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Natural building methods are, hopefully, the way forward, and they are certainly a means of enabling ourselves to avoid harmful chemicals and petroleum-based products. Many people don’t consider using natural products because, store-bought, they are often more expensive and harder to find. But, the simple fact is that we — with very little effort or skill — have the capacity to make our own natural building supplies.

Why bother? Well, using natural materials means that we can be sure about what we are exposing ourselves to in our own homes. Making our own materials means that we can potentially save a lot of money and increase our skillsets for sustainable, self-reliant living. We can become wiser, help preserve the planet, and have a lot of fun in the process. The reasons are many. It’s usually a lack of motivation or information that’s the problem.

For those who are getting into DIY and natural building, knowing a bit about natural plasters can be a real asset, so keep on reading.

Two Types of Natural, Homemade Plaster

Let’s look at two types of DIY plaster, clay, and plaster of Paris.

Clay can be sourced literally from digging into the subsoil in your backyard and discovering earth that is at least 30 percent clay in content. Soil tests are very easy to do with nothing more than a shovel and a mason jar. Because clay absorbs water well, it is very malleable and can be shaped readily, and because it is available in such abundance, it is the right choice for covering entire walls or big items. The downside to clay is that it is weaker than other plasters and doesn’t hold up well in weather.

More applicable to most homeowners, plaster of Paris has many uses for repairs in the typical home. Store-bought versions of plaster of Paris are actually sourced naturally, created from gypsum, a soft, white stone formed when sulfuric acid (from volcanoes) react with limestone. However, homemade plaster of Paris is much simpler and likely very familiar to those who have played with paper mache. It can be made with regular white flour, salt, and water. The mixture, like glue, hardens and works great for filling holes and cracks in drywall or making craft molds.

Where/When One Might Use Natural Plaster

6231650930_727a4d006c_zRyan Ruppe/Shutterstock
 

Clay plasters are very well suited to natural buildings, such as straw bale or cob (a mixture of clay, sand, and straw) homes or DIY projects, like cob pizza ovens, which are fun to have and relatively simple to make. The reason clay plaster works well in these situations is that it shapes easily and “breathes” well, allowing humidity to escape. It also has a lot of thermal mass, something that helps to regulate temperature in homes and that maintains heat in pizza ovens. Clay plasters have very low embodied energy (footprint) and, with a little evolution, could make even conventionally built homes more environmentally friendly.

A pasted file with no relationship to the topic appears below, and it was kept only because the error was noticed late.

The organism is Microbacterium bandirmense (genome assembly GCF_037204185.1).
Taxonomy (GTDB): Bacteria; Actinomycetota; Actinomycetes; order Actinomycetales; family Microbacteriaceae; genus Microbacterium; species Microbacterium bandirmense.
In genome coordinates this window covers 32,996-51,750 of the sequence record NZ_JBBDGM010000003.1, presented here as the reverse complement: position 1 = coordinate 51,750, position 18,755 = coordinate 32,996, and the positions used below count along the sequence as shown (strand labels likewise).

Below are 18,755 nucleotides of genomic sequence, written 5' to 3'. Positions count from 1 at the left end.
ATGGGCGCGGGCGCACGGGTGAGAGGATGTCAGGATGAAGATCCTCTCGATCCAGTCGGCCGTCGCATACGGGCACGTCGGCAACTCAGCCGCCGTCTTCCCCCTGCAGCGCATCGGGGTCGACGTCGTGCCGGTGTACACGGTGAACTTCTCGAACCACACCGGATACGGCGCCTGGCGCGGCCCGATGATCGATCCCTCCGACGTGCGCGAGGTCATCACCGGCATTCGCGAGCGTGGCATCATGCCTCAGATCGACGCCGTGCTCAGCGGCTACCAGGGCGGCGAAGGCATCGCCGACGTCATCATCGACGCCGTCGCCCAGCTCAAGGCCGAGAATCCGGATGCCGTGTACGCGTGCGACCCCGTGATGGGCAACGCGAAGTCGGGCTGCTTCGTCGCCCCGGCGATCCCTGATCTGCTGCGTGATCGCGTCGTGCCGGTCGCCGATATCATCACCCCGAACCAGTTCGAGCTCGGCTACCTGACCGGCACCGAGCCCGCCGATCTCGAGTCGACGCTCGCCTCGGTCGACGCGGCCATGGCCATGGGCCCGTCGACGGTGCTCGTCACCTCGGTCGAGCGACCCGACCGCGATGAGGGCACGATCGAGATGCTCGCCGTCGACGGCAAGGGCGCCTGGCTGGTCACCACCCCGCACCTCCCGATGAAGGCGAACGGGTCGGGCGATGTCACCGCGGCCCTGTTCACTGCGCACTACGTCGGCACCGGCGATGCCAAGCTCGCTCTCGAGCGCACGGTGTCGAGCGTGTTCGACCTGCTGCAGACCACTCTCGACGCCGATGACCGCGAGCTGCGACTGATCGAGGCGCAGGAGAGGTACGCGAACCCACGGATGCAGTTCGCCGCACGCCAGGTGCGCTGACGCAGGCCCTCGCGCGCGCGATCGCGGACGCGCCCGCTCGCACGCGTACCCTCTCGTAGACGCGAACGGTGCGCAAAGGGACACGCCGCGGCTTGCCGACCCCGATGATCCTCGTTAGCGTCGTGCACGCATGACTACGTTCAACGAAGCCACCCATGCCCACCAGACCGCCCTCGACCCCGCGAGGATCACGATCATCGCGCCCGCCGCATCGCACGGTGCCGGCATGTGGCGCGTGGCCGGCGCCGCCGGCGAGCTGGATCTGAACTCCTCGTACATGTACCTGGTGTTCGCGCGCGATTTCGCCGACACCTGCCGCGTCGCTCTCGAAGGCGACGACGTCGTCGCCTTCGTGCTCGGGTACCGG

Homemade plaster of Paris just seems to make perfect sense for the able-bodied home repair person. There’s no need to rush out and buy a product that will come in a plastic container and likely sit on the shelf mostly unused until the next clean-out. Instead, whip up a simple flour-and-water plaster of Paris and fill in those holes and cracks the same way, just a swipe or two with the putty knife. Additionally, the mixture is great for craft projects with the kids, such as sculptures and molds.

Two Simple Recipes for Homemade Plaster

Clay plaster is easy to make and is usually done in large batches, several gallons at a time. It generally starts with sifted sand and sifted clayey earth, roughly in two to one or three to one mixture, depending on the clay-content of the earth used. To this, water is added, enough so that a ball of the mixture plops on the ground, distorting its shape but holding together. Then, chopped straw is added for tensile strength, wheat paste (also easy to make) is often added to help with stickiness. Because the ingredients are not standardized, experts usually recommended making several, slightly different test batches.

Plaster of Paris is even easier to make. As noted above, it’s literally flour, water, and salt. For small batches, this equates to a tablespoon of flour, a teaspoon of salt, and a few drops of water. This is mixed up to form a paste and it can be applied as if putty, with any excess scraped away with a knife or index card. The repair can later be sanded if needed. A larger batch — better for molds or large repairs — can be made by adding two cups of warm water to three cups of sifted flour (and some salt, roughly half a cup, if you’d like). Then, just mix it till the lumps are gone.

In short, these are fun, clever ways to handle tasks that we’ve become far too accustomed to throwing chemicals and excess money at. Next time the situation arises, why not try your luck with a homemade natural plaster?

Image source: Belozorova Elena/Shutterstock

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